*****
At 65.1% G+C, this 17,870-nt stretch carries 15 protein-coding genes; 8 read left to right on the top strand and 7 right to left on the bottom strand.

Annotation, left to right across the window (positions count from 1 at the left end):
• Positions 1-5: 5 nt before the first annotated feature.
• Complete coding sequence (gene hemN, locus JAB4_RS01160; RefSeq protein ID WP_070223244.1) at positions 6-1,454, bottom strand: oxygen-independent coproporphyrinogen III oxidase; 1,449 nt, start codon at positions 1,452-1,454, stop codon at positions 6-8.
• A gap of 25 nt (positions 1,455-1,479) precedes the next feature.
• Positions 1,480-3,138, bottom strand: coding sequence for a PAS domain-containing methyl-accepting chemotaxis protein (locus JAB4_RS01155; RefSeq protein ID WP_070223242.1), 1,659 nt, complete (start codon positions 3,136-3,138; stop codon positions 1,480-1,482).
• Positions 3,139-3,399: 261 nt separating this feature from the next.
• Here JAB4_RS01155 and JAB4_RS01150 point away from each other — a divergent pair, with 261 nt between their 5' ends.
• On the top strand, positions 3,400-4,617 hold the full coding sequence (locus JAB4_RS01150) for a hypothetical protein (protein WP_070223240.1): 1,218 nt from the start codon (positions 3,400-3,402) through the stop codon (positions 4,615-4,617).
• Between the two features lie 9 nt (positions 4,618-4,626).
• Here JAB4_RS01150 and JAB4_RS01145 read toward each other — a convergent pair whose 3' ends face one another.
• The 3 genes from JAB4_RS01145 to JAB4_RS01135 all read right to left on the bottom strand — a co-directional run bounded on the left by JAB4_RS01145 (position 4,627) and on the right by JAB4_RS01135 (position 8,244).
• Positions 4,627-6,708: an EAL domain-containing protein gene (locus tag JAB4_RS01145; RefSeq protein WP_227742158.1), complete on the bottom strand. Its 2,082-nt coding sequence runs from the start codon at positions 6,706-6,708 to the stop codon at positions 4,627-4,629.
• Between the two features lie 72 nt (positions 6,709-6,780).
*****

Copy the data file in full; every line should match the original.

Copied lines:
At 65.1% G+C, this 17,870-nt stretch carries 15 protein-coding genes; 8 read left to right on the top strand and 7 right to left on the bottom strand.

Annotation, left to right across the window (positions count from 1 at the left end):
• Positions 1-5: 5 nt before the first annotated feature.
• Complete coding sequence (gene hemN, locus JAB4_RS01160; RefSeq protein ID WP_070223244.1) at positions 6-1,454, bottom strand: oxygen-independent coproporphyrinogen III oxidase; 1,449 nt, start codon at positions 1,452-1,454, stop codon at positions 6-8.
• A gap of 25 nt (positions 1,455-1,479) precedes the next feature.
• Positions 1,480-3,138, bottom strand: coding sequence for a PAS domain-containing methyl-accepting chemotaxis protein (locus JAB4_RS01155; RefSeq protein ID WP_070223242.1), 1,659 nt, complete (start codon positions 3,136-3,138; stop codon positions 1,480-1,482).
• Positions 3,139-3,399: 261 nt separating this feature from the next.
• Here JAB4_RS01155 and JAB4_RS01150 point away from each other — a divergent pair, with 261 nt between their 5' ends.
• On the top strand, positions 3,400-4,617 hold the full coding sequence (locus JAB4_RS01150) for a hypothetical protein (protein WP_070223240.1): 1,218 nt from the start codon (positions 3,400-3,402) through the stop codon (positions 4,615-4,617).
• Between the two features lie 9 nt (positions 4,618-4,626).
• Here JAB4_RS01150 and JAB4_RS01145 read toward each other — a convergent pair whose 3' ends face one another.
• The 3 genes from JAB4_RS01145 to JAB4_RS01135 all read right to left on the bottom strand — a co-directional run bounded on the left by JAB4_RS01145 (position 4,627) and on the right by JAB4_RS01135 (position 8,244).
• Positions 4,627-6,708: an EAL domain-containing protein gene (locus tag JAB4_RS01145; RefSeq protein WP_227742158.1), complete on the bottom strand. Its 2,082-nt coding sequence runs from the start codon at positions 6,706-6,708 to the stop codon at positions 4,627-4,629.
• Between the two features lie 72 nt (positions 6,709-6,780).